A source with CBP indicated to the Los Angeles Blade that a percentage of those returned to Mexico under the MPP program had failed to make the required appearances at the CBP Border Station for hearings. That’s because, Ursela Ojeda, a policy adviser at the Women’s Refugee Commission told the Guardian UK last month, of the sheer number of violent crimes occurring in the border towns.

“There is no way to know why they just missed court – they could have been kidnapped, they could have been killed, they could have been put on a bus by the Mexican government and shoved to another part of the country with no way to get back,” she told The Guardian.

“Advocates have been warning about the dangers’ of the program,” the Guardian wrote. But “a new report by Human Rights First revealed that there were at least 340 reports of rape, kidnapping, torture and other violent attacks against people returned to Mexico while they wait for their case to be heard in US immigration court.” 

“The Trump-Pence administration continues its horrific and immoral crackdown against people escaping violence in their home countries,” HRC Global Director Jay Gilliam said in a statement to the Washington Blade’s Michael K. Lavers who covered a briefing on LGBTQ asylum seekers on Oct. 23 at the Russell Senate Office Building. Lavers reported that criticism continues over the treatment of LGBTQ detainees in ICE custody.

Sending migrants back to Mexico is “extremely dangerous because it exposes them to criminal cartels that control broad areas of the Mexican border,” Brian Griffey, regional researcher at Amnesty International, told NBC News September 9.

“These people in some cases have been sexually assaulted, abducted, or otherwise harmed while they’re waiting to access the U.S. asylum system to pursue their claims,” Griffey said. “These people largely don’t have lawyers, they don’t have any means of getting information about the court, they are just given basically a temporary paper they’re supposed to come back to this bridge or other port of entry, and until then, they’re on their own.”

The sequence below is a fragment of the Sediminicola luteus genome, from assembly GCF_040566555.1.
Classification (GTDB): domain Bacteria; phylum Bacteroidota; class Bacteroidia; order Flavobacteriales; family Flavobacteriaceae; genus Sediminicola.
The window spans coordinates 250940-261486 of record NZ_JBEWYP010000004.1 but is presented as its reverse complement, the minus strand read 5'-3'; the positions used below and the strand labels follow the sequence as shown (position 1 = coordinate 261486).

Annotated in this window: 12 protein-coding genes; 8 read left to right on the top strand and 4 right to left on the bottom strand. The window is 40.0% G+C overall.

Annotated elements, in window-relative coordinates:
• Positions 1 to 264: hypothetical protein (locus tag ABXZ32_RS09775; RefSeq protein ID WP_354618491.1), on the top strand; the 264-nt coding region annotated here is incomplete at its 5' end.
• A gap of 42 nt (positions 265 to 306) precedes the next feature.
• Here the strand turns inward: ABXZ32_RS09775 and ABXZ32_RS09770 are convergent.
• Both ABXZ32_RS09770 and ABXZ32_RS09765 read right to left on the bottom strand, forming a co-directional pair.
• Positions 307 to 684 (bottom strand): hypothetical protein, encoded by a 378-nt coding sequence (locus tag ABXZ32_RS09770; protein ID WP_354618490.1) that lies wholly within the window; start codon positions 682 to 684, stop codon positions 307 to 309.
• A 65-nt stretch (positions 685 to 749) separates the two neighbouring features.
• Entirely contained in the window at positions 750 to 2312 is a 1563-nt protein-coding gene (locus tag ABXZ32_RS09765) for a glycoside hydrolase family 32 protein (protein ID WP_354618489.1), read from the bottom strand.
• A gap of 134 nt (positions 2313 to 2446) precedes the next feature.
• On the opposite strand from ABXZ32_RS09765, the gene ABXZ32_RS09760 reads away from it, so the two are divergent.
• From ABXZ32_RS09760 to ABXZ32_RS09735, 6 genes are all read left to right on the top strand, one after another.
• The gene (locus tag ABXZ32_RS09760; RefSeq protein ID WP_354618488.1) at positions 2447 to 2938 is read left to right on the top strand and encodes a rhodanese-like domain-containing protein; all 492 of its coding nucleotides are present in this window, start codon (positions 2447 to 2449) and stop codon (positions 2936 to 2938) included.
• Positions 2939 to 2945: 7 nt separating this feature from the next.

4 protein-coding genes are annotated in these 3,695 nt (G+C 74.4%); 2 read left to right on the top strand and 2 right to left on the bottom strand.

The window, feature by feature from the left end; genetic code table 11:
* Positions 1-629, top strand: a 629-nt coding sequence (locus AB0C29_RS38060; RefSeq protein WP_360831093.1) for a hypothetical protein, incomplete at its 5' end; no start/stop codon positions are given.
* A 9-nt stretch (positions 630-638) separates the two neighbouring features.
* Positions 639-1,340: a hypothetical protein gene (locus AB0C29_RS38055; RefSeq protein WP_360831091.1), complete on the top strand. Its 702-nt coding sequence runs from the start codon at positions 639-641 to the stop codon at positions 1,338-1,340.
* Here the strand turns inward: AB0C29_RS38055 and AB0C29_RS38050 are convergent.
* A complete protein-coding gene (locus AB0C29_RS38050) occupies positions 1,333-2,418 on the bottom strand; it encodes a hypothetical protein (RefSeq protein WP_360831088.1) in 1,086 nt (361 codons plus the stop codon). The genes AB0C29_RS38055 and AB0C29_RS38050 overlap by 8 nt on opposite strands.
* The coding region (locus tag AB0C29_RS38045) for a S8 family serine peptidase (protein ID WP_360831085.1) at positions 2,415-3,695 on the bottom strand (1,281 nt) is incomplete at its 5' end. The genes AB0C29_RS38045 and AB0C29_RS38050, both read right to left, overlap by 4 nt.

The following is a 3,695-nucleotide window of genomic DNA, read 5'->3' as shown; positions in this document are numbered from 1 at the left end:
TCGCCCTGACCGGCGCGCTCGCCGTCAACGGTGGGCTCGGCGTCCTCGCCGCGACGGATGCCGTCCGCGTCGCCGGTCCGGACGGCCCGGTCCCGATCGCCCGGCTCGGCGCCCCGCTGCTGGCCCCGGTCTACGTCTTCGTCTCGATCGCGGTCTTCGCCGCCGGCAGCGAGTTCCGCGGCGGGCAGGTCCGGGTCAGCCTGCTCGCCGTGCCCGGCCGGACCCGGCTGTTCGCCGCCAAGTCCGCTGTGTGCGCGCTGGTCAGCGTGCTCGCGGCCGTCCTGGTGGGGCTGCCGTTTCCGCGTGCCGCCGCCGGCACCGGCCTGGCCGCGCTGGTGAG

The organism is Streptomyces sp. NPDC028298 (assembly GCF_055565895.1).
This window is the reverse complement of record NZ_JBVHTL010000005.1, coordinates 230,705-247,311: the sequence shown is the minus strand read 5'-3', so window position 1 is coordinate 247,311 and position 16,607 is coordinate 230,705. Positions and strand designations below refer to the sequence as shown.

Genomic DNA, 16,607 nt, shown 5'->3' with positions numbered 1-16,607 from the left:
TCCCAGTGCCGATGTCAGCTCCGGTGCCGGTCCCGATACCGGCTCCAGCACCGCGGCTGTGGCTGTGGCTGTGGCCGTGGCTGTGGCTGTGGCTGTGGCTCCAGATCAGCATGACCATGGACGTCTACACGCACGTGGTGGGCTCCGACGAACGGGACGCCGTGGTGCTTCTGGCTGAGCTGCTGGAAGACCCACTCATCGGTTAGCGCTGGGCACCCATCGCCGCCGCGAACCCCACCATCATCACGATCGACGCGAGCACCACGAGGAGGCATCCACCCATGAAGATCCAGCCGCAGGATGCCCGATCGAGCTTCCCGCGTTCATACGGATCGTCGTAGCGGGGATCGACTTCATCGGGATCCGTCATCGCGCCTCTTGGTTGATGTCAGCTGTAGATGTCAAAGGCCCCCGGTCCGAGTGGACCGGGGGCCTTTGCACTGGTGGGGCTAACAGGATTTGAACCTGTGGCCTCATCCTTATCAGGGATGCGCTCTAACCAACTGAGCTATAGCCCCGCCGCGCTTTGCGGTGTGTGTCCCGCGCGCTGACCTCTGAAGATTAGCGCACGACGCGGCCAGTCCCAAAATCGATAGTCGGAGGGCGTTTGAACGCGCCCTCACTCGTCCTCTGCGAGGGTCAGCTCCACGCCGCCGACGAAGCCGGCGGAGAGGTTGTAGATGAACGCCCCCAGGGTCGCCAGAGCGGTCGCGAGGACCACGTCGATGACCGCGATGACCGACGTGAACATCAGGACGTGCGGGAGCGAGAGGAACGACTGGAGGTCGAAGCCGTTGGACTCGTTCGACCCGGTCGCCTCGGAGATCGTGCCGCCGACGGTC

“This is really an abandonment of the United States legal obligations towards refugees, which is pushing the world’s most vulnerable people back into a cauldron of violence in northern Mexico that even the U.S. State Department warns people not to go into because it is so dangerous,” he added.

In an action related to the MPP, on Tuesday, November 5, U.S. District Judge Cynthia Bashant of the Southern District of California heard oral arguments in a motion to block the Trump administration from applying an asylum ban to thousands of asylum-seekers who were prevented from accessing the asylum process before the ban was implemented. Although Judge Bashant did not issue a ruling, a source close to the case on background told the LA BLADE that the attorneys were pleased by the hearing and are hopeful on a ruling in their favor.

The motion was filed in Al Otro Lado v. McAleenan – a class action lawsuit brought by the Southern Poverty Law Center, Center for Constitutional Rights and the American Immigration Council. The lawsuit challenges the administration’s policy of turning back asylum-seekers at ports of entry on the U.S.-Mexico border through metering and other tactics. The metering policy requires asylum-seekers to get on long wait-lists to seek asylum in the United States.

Although Judge Bashant did not issue a ruling, a source close to the case on background told the Los Angeles Blade  that the attorneys were pleased by the hearing and are hopeful on a ruling in their favor.